March 2021 Social Commentary
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Which local anesthesia injection do you prefer to administer to provide patients with maximum pain management?
Amy Szacilo, RDH Dimensions Brand Ambassador
The posterior superior alveolar and the infraorbital block are my go-to injections on the top. The inferior alveolar block and sometimes a mental injection to supplement it are my go-to injections on the bottom. I think there is a psychological piece to achieving anesthesia as well—when patients feel their face being numb, I think it works better and they trust you more. Sometimes with infiltrations, I think they don’t believe they are numb!
Lisa Smith, RDH, BS, PHDHP Dimensions Facebook Commenter
Articaine hydrochloride 4% and epinephrine 1:100,000 is my gold standard. It offers quick action and short duration.
Simòn Bud, RDH Dimensions Brand Ambassador
I always give the posterior superior alveolar and the infraorbital block with articaine hydrochloride 4% and epinephrine 1:100,000. Works pretty much every time! If a patient is having more sensitivity on the lingual, I will administer the anterior middle superior alveolar block.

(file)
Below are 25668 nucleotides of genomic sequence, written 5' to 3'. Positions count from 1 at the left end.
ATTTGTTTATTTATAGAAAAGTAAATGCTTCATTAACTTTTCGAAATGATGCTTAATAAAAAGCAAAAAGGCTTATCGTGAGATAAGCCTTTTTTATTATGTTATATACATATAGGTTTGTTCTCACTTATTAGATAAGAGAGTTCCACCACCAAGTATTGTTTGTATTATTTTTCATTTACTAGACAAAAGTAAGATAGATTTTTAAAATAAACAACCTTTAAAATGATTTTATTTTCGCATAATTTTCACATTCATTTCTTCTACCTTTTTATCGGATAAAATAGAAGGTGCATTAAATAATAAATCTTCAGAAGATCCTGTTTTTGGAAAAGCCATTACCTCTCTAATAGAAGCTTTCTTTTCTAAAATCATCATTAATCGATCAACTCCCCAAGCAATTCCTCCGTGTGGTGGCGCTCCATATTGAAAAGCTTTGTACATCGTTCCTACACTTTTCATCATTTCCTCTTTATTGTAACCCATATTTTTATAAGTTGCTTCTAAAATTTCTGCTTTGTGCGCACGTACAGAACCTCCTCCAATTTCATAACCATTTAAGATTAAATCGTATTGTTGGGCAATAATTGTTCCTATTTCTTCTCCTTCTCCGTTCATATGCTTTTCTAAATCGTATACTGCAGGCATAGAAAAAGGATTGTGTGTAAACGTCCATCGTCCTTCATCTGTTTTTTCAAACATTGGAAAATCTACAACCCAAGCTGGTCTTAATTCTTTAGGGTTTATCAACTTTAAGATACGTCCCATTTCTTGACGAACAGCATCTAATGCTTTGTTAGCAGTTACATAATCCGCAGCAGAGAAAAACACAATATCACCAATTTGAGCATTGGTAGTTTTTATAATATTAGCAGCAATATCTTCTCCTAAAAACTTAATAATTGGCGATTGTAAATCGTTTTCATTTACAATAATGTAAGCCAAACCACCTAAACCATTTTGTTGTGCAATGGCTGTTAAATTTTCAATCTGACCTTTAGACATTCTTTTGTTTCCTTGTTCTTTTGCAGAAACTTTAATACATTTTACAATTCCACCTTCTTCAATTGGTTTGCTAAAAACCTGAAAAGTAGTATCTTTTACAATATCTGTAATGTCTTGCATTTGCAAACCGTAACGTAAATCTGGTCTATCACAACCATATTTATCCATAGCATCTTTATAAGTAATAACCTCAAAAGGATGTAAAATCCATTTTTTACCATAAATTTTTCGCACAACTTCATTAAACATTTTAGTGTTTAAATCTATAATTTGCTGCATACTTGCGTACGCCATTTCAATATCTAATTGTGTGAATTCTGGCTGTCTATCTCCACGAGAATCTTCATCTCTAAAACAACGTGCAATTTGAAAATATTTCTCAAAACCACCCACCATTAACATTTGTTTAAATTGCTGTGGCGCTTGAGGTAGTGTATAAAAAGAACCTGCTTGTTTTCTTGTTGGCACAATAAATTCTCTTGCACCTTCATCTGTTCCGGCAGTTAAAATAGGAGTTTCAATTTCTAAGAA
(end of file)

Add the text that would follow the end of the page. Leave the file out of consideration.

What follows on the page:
Rachael Golds, RDH Dimensions Facebook Commenter
I use articaine hydrochloride 4% and epinephrine 1:100,000. I have better luck achieving profound anesthesia with it.
Ashley Yamini, RDH, BSDH Dimensions Facebook Commenter
For the mandible, I always use the inferior alveolar block or Gow-Gates technique. For the maxilla, I usually do the anterior middle superior alveolar injection and find that sometimes it blocks the molars, too and, if not, I add a posterior superior alveolar block.
Linda Auchter, RDH Dimensions Facebook Commenter
I use the posterior superior alveolar block and the infraorbital block for the maxilla and inferior alveolar block for the mandible give me profound anesthetic for my patients undergoing scaling and root planing.
SOCIAL COMMENTARY Like Dimensions of Dental Hygiene’s Facebook page at: facebook.com/dimensionsofdentalhygiene to share your thoughts on posted questions. We may publish your comment in an upcoming edition of our new column “Social Commentary,” and one lucky respondent will receive a coupon for a free continuing education course. If you would like your Instagram handle included, please be sure to add it to your response.
From Dimensions of Dental Hygiene. March 2021;19(3):13.